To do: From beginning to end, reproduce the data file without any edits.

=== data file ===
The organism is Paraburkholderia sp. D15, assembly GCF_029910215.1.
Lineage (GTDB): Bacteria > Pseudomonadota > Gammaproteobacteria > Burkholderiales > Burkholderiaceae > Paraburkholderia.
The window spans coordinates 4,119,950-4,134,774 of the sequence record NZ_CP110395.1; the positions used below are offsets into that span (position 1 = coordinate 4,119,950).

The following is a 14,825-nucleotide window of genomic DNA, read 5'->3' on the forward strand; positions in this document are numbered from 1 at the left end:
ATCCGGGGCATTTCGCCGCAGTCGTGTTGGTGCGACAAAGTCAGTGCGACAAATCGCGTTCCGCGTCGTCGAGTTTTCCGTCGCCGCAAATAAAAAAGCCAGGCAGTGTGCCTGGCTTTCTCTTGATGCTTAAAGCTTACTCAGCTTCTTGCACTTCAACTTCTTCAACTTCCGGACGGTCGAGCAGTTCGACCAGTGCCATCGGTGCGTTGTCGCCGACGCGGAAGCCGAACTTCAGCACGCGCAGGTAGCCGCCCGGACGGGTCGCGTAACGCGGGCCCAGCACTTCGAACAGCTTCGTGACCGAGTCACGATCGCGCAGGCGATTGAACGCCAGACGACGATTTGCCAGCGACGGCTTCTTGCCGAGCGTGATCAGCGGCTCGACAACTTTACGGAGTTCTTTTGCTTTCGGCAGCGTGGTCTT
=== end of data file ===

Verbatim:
The organism is Paraburkholderia sp. D15, assembly GCF_029910215.1.
Lineage (GTDB): Bacteria > Pseudomonadota > Gammaproteobacteria > Burkholderiales > Burkholderiaceae > Paraburkholderia.
The window spans coordinates 4,119,950-4,134,774 of the sequence record NZ_CP110395.1; the positions used below are offsets into that span (position 1 = coordinate 4,119,950).

The following is a 14,825-nucleotide window of genomic DNA, read 5'->3' on the forward strand; positions in this document are numbered from 1 at the left end:
ATCCGGGGCATTTCGCCGCAGTCGTGTTGGTGCGACAAAGTCAGTGCGACAAATCGCGTTCCGCGTCGTCGAGTTTTCCGTCGCCGCAAATAAAAAAGCCAGGCAGTGTGCCTGGCTTTCTCTTGATGCTTAAAGCTTACTCAGCTTCTTGCACTTCAACTTCTTCAACTTCCGGACGGTCGAGCAGTTCGACCAGTGCCATCGGTGCGTTGTCGCCGACGCGGAAGCCGAACTTCAGCACGCGCAGGTAGCCGCCCGGACGGGTCGCGTAACGCGGGCCCAGCACTTCGAACAGCTTCGTGACCGAGTCACGATCGCGCAGGCGATTGAACGCCAGACGACGATTTGCCAGCGACGGCTTCTTGCCGAGCGTGATCAGCGGCTCGACAACTTTACGGAGTTCTTTTGCTTTCGGCAGCGTGGTCTT